Systems with short acquisition windows (on timers / limited power)

The PIT configures the cameras to randomly upload images within every time window. This reduces traffic on systems with multiple cameras and the server. However, on systems on timers with only a limited window for acquisition this random factor might cause the camera to not fire within the alloted time. To mediate this manually edit the system’s crontab to correspond to the settings on your system.

You can edit the crontab file by using the vi editor if you login to the home directory using telnet:

vi crontab

after editting the file make sure to save the settings by issueing the save command:

config save

Alternatively, edit the file through the advanced settings tab of the web interface of the camera. Hit the save button on the interface twice to guarantee that your settings will remain stored after reboot.

A crontab file is formated as such:

minute hour day month day-of-week command-line-to-execute

To set camera to run on the hour you would use the following line (minute zero of every hour from 4 - 22 inclusive):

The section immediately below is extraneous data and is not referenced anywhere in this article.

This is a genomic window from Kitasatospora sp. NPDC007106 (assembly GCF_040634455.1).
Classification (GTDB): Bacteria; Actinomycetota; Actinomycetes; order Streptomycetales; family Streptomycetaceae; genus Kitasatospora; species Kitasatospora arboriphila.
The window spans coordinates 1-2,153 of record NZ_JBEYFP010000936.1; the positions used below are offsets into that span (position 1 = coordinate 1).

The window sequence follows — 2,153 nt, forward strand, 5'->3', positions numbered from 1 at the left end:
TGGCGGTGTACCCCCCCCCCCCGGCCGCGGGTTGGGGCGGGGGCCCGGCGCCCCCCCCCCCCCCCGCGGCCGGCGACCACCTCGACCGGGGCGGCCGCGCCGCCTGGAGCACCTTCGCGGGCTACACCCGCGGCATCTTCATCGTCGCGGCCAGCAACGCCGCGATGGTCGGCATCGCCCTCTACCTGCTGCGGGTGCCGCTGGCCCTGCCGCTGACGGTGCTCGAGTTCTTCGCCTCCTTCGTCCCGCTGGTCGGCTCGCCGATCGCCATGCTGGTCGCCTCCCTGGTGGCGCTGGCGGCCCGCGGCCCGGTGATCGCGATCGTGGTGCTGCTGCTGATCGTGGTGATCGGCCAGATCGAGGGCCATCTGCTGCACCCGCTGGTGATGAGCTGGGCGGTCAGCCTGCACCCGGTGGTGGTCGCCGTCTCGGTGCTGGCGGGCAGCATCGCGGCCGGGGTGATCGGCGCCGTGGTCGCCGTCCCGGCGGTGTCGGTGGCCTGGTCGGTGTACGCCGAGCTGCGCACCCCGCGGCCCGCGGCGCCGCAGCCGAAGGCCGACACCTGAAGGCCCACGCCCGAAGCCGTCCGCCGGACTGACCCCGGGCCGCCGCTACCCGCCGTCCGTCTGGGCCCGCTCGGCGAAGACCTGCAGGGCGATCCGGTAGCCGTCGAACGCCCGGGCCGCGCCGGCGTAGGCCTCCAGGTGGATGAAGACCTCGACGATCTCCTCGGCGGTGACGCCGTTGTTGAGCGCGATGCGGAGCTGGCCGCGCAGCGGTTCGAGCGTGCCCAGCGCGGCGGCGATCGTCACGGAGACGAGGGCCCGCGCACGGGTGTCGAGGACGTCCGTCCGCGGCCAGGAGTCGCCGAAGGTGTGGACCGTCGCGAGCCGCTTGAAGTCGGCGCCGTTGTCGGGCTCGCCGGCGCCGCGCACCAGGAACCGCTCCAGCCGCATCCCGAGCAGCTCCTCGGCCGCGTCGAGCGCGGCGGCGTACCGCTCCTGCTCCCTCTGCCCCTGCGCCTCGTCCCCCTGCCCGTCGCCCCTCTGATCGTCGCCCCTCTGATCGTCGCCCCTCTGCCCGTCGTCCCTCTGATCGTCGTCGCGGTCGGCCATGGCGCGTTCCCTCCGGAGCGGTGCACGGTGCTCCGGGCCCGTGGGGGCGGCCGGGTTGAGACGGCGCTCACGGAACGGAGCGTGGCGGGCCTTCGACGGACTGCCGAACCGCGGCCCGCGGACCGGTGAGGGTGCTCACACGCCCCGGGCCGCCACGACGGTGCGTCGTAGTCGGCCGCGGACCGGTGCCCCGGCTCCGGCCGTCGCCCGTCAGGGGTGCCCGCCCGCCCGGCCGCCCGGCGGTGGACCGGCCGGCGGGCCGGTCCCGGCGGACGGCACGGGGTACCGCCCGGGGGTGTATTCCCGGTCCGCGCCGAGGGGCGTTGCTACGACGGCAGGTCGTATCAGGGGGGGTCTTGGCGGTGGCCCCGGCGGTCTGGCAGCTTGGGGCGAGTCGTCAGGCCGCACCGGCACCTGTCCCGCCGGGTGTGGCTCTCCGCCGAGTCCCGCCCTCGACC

0 4-22 * * * admin sh /etc/config/

There are several good cron references out there. Here is one.

Additional information and settings

The script will take care of any differences in model types, and will enable the upload of infrared (IR) images by default (if available). After the install be sure to check the results by browsing to the camera’s IP address. You can see that the above commands have taken effect as the name and time zone offset are mentioned in the overlay on top of the image. If you are not sure about your time zone offset a visual time zone map can be found here.